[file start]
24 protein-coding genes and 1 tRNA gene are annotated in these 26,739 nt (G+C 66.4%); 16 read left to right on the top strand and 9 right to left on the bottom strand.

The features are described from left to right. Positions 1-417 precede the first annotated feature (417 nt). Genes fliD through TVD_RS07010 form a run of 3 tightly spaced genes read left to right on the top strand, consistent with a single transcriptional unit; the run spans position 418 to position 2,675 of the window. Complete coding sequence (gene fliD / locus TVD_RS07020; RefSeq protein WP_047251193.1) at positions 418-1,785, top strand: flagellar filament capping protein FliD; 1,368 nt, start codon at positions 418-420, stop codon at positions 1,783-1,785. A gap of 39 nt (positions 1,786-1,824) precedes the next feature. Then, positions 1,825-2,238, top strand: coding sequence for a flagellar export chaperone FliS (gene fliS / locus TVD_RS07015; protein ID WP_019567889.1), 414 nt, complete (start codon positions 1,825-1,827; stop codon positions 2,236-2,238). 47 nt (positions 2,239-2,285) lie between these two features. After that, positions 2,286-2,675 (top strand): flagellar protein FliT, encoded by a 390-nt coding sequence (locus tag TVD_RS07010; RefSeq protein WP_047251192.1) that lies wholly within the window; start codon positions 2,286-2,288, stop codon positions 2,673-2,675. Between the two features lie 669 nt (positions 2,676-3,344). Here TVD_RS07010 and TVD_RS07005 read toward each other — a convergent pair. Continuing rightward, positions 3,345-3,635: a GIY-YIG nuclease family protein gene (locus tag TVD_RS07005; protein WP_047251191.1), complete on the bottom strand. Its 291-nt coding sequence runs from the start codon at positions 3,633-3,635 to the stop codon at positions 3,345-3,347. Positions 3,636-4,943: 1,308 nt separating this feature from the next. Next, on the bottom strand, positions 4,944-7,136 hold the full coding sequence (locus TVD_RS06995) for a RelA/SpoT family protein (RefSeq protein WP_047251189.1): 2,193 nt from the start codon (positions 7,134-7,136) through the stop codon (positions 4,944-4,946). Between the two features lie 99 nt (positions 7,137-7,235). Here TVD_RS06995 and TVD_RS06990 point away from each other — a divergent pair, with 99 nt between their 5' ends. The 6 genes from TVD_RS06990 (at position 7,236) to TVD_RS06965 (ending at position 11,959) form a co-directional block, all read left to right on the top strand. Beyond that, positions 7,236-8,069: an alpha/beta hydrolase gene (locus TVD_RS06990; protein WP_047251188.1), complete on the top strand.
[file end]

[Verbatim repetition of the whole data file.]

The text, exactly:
24 protein-coding genes and 1 tRNA gene are annotated in these 26,739 nt (G+C 66.4%); 16 read left to right on the top strand and 9 right to left on the bottom strand.

The features are described from left to right. Positions 1-417 precede the first annotated feature (417 nt). Genes fliD through TVD_RS07010 form a run of 3 tightly spaced genes read left to right on the top strand, consistent with a single transcriptional unit; the run spans position 418 to position 2,675 of the window. Complete coding sequence (gene fliD / locus TVD_RS07020; RefSeq protein WP_047251193.1) at positions 418-1,785, top strand: flagellar filament capping protein FliD; 1,368 nt, start codon at positions 418-420, stop codon at positions 1,783-1,785. A gap of 39 nt (positions 1,786-1,824) precedes the next feature. Then, positions 1,825-2,238, top strand: coding sequence for a flagellar export chaperone FliS (gene fliS / locus TVD_RS07015; protein ID WP_019567889.1), 414 nt, complete (start codon positions 1,825-1,827; stop codon positions 2,236-2,238). 47 nt (positions 2,239-2,285) lie between these two features. After that, positions 2,286-2,675 (top strand): flagellar protein FliT, encoded by a 390-nt coding sequence (locus tag TVD_RS07010; RefSeq protein WP_047251192.1) that lies wholly within the window; start codon positions 2,286-2,288, stop codon positions 2,673-2,675. Between the two features lie 669 nt (positions 2,676-3,344). Here TVD_RS07010 and TVD_RS07005 read toward each other — a convergent pair. Continuing rightward, positions 3,345-3,635: a GIY-YIG nuclease family protein gene (locus tag TVD_RS07005; protein WP_047251191.1), complete on the bottom strand. Its 291-nt coding sequence runs from the start codon at positions 3,633-3,635 to the stop codon at positions 3,345-3,347. Positions 3,636-4,943: 1,308 nt separating this feature from the next. Next, on the bottom strand, positions 4,944-7,136 hold the full coding sequence (locus TVD_RS06995) for a RelA/SpoT family protein (RefSeq protein WP_047251189.1): 2,193 nt from the start codon (positions 7,134-7,136) through the stop codon (positions 4,944-4,946). Between the two features lie 99 nt (positions 7,137-7,235). Here TVD_RS06995 and TVD_RS06990 point away from each other — a divergent pair, with 99 nt between their 5' ends. The 6 genes from TVD_RS06990 (at position 7,236) to TVD_RS06965 (ending at position 11,959) form a co-directional block, all read left to right on the top strand. Beyond that, positions 7,236-8,069: an alpha/beta hydrolase gene (locus TVD_RS06990; protein WP_047251188.1), complete on the top strand.